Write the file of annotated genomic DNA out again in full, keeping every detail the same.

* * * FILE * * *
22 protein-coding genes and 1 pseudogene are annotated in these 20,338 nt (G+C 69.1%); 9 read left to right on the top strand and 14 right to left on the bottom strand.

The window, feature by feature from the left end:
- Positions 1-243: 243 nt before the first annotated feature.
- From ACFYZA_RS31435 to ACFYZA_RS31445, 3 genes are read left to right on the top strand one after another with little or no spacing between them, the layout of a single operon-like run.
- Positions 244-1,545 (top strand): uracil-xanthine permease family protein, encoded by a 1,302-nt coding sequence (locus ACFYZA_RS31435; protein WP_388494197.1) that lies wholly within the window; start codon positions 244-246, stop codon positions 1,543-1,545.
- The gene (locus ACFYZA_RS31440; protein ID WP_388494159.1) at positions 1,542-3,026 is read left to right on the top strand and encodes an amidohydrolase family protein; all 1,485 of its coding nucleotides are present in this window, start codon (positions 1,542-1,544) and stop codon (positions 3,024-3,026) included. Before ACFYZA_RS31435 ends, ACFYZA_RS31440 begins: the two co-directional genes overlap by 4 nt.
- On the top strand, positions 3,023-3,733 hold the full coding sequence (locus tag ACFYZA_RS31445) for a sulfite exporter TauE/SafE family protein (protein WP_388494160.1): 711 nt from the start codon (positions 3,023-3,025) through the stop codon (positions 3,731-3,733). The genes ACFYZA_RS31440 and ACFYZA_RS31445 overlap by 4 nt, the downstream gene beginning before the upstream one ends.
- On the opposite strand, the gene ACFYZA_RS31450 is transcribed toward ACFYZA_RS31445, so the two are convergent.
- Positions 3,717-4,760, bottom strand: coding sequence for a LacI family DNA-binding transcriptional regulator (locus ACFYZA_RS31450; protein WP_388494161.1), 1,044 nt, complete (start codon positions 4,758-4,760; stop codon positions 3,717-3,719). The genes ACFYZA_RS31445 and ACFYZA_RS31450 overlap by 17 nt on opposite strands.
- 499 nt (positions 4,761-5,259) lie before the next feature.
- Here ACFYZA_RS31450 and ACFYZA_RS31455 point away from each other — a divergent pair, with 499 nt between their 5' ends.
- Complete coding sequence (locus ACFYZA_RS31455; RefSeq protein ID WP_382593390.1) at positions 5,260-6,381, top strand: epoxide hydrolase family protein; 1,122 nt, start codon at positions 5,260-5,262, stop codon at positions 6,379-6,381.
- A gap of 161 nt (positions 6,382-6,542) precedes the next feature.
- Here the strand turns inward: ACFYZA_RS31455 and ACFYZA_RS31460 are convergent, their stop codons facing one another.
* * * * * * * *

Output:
22 protein-coding genes and 1 pseudogene are annotated in these 20,338 nt (G+C 69.1%); 9 read left to right on the top strand and 14 right to left on the bottom strand.

The window, feature by feature from the left end:
- Positions 1-243: 243 nt before the first annotated feature.
- From ACFYZA_RS31435 to ACFYZA_RS31445, 3 genes are read left to right on the top strand one after another with little or no spacing between them, the layout of a single operon-like run.
- Positions 244-1,545 (top strand): uracil-xanthine permease family protein, encoded by a 1,302-nt coding sequence (locus ACFYZA_RS31435; protein WP_388494197.1) that lies wholly within the window; start codon positions 244-246, stop codon positions 1,543-1,545.
- The gene (locus ACFYZA_RS31440; protein ID WP_388494159.1) at positions 1,542-3,026 is read left to right on the top strand and encodes an amidohydrolase family protein; all 1,485 of its coding nucleotides are present in this window, start codon (positions 1,542-1,544) and stop codon (positions 3,024-3,026) included. Before ACFYZA_RS31435 ends, ACFYZA_RS31440 begins: the two co-directional genes overlap by 4 nt.
- On the top strand, positions 3,023-3,733 hold the full coding sequence (locus tag ACFYZA_RS31445) for a sulfite exporter TauE/SafE family protein (protein WP_388494160.1): 711 nt from the start codon (positions 3,023-3,025) through the stop codon (positions 3,731-3,733). The genes ACFYZA_RS31440 and ACFYZA_RS31445 overlap by 4 nt, the downstream gene beginning before the upstream one ends.
- On the opposite strand, the gene ACFYZA_RS31450 is transcribed toward ACFYZA_RS31445, so the two are convergent.
- Positions 3,717-4,760, bottom strand: coding sequence for a LacI family DNA-binding transcriptional regulator (locus ACFYZA_RS31450; protein WP_388494161.1), 1,044 nt, complete (start codon positions 4,758-4,760; stop codon positions 3,717-3,719). The genes ACFYZA_RS31445 and ACFYZA_RS31450 overlap by 17 nt on opposite strands.
- 499 nt (positions 4,761-5,259) lie before the next feature.
- Here ACFYZA_RS31450 and ACFYZA_RS31455 point away from each other — a divergent pair, with 499 nt between their 5' ends.
- Complete coding sequence (locus ACFYZA_RS31455; RefSeq protein ID WP_382593390.1) at positions 5,260-6,381, top strand: epoxide hydrolase family protein; 1,122 nt, start codon at positions 5,260-5,262, stop codon at positions 6,379-6,381.
- A gap of 161 nt (positions 6,382-6,542) precedes the next feature.
- Here the strand turns inward: ACFYZA_RS31455 and ACFYZA_RS31460 are convergent, their stop codons facing one another.